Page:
To Be Worthy Of Our Suffering

Author
Viktor Frankl
422 words, 68K views, 10 comments

Dostoevski said once, "There is only one thing that I dread: not to be worthy of my sufferings." These words frequently came to my mind after I became acquainted with those martyrs whose behavior in [concentration] camp, whose suffering and death bore witness to the fact that the last inner freedom cannot be lost. It can be said that they were worthy of their sufferings; the way they bore their suffering was a genuine inner achievement. It is this spiritual freedom -- which cannot be taken away -- that makes life meaningful and purposeful, [...]
Do not think that these considerations are unworldly and too far removed from real life. It is true that only a few people are capable of reaching such high moral standards. Of the prisoners only a few kept their full inner liberty and obtained those values which their suffering afforded, but even one such example is sufficient proof that man's inner strength may raise him above his outward fate. Such men are not only in concentration camps. Everywhere man is confronted with fate, with the chance of achieving something through his own suffering. [...]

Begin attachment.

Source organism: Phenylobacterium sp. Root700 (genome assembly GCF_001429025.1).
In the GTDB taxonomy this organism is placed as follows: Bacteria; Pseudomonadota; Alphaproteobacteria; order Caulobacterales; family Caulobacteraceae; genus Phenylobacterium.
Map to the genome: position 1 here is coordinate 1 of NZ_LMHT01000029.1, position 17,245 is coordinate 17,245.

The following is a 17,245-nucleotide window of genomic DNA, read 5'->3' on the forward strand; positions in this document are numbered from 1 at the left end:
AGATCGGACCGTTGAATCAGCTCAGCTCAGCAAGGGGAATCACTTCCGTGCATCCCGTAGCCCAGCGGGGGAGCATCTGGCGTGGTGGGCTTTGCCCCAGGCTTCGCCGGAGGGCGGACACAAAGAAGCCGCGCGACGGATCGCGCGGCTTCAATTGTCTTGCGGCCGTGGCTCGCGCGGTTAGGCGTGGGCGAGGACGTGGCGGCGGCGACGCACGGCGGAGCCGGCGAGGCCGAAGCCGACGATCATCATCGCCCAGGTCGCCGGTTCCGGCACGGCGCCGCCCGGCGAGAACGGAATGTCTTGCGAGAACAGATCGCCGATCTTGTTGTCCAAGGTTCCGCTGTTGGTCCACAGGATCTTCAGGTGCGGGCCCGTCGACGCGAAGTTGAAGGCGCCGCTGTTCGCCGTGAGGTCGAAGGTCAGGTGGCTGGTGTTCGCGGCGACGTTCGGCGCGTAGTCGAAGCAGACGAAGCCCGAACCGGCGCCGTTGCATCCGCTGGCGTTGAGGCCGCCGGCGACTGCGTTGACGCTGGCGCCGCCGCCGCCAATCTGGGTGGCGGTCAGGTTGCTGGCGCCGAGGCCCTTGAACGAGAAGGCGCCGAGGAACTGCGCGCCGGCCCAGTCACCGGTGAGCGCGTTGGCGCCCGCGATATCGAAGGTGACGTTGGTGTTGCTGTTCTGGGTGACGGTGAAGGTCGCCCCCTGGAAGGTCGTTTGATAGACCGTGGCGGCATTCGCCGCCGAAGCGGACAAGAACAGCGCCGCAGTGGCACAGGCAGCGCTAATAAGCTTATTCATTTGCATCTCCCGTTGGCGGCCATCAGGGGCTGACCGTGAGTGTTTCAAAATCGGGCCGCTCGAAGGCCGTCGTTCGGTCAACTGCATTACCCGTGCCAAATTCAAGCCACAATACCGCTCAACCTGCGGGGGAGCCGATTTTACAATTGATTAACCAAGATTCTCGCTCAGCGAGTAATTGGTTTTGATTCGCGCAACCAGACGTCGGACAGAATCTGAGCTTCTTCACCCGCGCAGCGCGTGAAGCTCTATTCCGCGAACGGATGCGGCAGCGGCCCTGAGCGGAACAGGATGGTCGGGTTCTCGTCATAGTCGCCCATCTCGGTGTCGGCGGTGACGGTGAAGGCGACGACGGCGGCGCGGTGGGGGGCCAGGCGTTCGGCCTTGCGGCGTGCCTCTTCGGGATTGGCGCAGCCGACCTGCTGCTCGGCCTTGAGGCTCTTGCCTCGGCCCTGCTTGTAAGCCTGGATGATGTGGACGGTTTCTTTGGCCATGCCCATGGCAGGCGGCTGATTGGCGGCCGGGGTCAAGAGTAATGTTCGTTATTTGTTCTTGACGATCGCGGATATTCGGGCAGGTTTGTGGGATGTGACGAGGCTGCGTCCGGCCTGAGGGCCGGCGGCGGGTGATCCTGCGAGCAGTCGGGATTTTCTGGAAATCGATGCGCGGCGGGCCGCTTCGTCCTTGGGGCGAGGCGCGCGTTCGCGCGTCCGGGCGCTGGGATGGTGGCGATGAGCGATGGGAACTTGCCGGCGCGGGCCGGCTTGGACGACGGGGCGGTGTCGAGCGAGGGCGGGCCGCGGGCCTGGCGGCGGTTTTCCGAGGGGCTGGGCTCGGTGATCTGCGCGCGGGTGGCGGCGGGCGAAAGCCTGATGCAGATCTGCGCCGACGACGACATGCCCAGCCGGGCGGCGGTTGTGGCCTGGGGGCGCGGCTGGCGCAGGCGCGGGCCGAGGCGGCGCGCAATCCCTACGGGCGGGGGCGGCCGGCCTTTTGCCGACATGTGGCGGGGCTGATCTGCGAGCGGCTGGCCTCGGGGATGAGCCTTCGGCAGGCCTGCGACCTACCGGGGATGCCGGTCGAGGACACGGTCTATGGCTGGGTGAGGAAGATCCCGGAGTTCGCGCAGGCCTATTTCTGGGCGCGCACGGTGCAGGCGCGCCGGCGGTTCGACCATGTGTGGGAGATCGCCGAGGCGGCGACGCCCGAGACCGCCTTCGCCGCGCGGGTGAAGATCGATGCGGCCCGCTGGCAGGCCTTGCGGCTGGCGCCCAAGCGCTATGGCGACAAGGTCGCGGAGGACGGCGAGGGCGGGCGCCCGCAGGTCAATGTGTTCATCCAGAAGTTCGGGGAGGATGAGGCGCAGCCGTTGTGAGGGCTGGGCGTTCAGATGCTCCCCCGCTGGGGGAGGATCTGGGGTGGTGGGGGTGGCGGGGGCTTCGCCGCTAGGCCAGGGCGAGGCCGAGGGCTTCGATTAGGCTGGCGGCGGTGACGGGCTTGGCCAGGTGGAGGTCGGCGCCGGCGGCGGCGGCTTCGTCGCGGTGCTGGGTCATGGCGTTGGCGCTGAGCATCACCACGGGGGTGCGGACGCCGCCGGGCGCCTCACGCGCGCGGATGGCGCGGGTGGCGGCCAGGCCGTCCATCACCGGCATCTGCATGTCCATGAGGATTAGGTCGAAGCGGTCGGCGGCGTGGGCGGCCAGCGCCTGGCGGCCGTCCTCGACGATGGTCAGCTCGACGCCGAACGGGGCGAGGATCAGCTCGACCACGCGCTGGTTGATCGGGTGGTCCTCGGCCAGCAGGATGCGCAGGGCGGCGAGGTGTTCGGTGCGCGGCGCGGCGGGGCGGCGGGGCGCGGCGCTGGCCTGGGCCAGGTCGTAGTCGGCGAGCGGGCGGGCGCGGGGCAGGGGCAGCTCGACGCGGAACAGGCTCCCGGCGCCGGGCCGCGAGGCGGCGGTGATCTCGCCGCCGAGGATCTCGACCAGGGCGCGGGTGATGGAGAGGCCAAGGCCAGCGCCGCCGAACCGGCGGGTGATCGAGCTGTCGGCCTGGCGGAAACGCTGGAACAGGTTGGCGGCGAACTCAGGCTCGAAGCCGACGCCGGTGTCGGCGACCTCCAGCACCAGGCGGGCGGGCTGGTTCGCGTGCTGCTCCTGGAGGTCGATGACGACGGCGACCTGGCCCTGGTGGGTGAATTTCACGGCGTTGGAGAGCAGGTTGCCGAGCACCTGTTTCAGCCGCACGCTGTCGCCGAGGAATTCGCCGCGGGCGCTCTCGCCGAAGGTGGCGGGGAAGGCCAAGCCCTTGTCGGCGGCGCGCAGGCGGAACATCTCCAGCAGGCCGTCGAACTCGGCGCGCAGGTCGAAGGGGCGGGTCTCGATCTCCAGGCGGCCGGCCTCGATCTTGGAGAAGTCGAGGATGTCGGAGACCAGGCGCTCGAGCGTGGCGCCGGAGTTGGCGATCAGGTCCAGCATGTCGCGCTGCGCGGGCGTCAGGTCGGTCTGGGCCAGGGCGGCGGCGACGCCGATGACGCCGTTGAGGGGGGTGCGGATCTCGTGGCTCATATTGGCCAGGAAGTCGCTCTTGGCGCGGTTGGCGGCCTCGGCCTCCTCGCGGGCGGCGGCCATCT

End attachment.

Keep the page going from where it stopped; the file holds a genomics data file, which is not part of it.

Like the story of a young woman whose death I witnessed in a concentration camp. It is a simple story. There is little to tell and it may sound as if I had invented it; but to me it seems like a poem.
This young woman knew that she would die in the next few days. But when I talked to her she was cheerful inspite of this knowledge. "I am grateful that fate has it me so hard," she told me."In my former life I was spoiled and did not take spiritual accomplishments seriously."' Pointing through the window of the hut, she said,"This tree here is the only friend I have in my loneliness." Through that window she could see just one branch of a chestnut tree and on the branch were two blossoms. "I often talk to this tree," she said to me. I was startled and didn't quite know how to take her words. Was she delerious? Did she have occasional hallucinations? Anxiously I asked her if the tree replied. "Yes." What did it say to her? She answered," It said to me,' I am here -- I am here -- I am life, eternal life.'"
- Viktor E. Frankl, from "Man's Search for Meaning"